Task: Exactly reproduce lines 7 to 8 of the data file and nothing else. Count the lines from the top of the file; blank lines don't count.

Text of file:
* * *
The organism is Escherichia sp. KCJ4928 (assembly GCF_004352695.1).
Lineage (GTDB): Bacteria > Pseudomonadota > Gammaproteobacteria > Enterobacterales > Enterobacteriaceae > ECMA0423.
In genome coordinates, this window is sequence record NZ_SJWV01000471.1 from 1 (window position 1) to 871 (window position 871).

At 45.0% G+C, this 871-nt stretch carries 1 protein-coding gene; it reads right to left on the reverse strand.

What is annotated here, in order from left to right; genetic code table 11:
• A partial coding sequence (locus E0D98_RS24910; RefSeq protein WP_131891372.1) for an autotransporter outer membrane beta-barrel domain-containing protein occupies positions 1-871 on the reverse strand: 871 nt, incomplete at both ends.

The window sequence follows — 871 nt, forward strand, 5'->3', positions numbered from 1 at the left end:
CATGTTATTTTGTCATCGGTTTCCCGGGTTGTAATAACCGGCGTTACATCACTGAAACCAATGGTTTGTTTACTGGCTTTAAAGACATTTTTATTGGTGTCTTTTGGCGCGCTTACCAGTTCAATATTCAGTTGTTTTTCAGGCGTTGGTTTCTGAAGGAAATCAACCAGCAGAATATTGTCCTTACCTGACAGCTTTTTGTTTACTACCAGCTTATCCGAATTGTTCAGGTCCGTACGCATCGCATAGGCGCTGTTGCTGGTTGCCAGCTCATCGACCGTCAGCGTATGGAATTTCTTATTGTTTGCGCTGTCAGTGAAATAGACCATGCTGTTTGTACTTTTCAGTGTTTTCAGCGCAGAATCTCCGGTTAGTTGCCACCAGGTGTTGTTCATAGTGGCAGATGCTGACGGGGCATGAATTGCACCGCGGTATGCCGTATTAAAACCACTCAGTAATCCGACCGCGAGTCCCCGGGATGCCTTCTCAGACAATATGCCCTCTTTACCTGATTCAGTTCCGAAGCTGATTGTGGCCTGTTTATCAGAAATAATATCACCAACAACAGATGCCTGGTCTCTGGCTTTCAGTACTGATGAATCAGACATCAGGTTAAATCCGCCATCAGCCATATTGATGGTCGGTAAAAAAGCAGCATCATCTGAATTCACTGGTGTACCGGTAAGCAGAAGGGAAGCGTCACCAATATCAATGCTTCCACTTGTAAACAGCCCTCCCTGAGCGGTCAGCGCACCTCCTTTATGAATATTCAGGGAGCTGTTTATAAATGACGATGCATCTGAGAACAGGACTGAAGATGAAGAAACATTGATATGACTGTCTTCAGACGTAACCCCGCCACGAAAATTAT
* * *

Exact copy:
The window sequence follows — 871 nt, forward strand, 5'->3', positions numbered from 1 at the left end:
CATGTTATTTTGTCATCGGTTTCCCGGGTTGTAATAACCGGCGTTACATCACTGAAACCAATGGTTTGTTTACTGGCTTTAAAGACATTTTTATTGGTGTCTTTTGGCGCGCTTACCAGTTCAATATTCAGTTGTTTTTCAGGCGTTGGTTTCTGAAGGAAATCAACCAGCAGAATATTGTCCTTACCTGACAGCTTTTTGTTTACTACCAGCTTATCCGAATTGTTCAGGTCCGTACGCATCGCATAGGCGCTGTTGCTGGTTGCCAGCTCATCGACCGTCAGCGTATGGAATTTCTTATTGTTTGCGCTGTCAGTGAAATAGACCATGCTGTTTGTACTTTTCAGTGTTTTCAGCGCAGAATCTCCGGTTAGTTGCCACCAGGTGTTGTTCATAGTGGCAGATGCTGACGGGGCATGAATTGCACCGCGGTATGCCGTATTAAAACCACTCAGTAATCCGACCGCGAGTCCCCGGGATGCCTTCTCAGACAATATGCCCTCTTTACCTGATTCAGTTCCGAAGCTGATTGTGGCCTGTTTATCAGAAATAATATCACCAACAACAGATGCCTGGTCTCTGGCTTTCAGTACTGATGAATCAGACATCAGGTTAAATCCGCCATCAGCCATATTGATGGTCGGTAAAAAAGCAGCATCATCTGAATTCACTGGTGTACCGGTAAGCAGAAGGGAAGCGTCACCAATATCAATGCTTCCACTTGTAAACAGCCCTCCCTGAGCGGTCAGCGCACCTCCTTTATGAATATTCAGGGAGCTGTTTATAAATGACGATGCATCTGAGAACAGGACTGAAGATGAAGAAACATTGATATGACTGTCTTCAGACGTAACCCCGCCACGAAAATTAT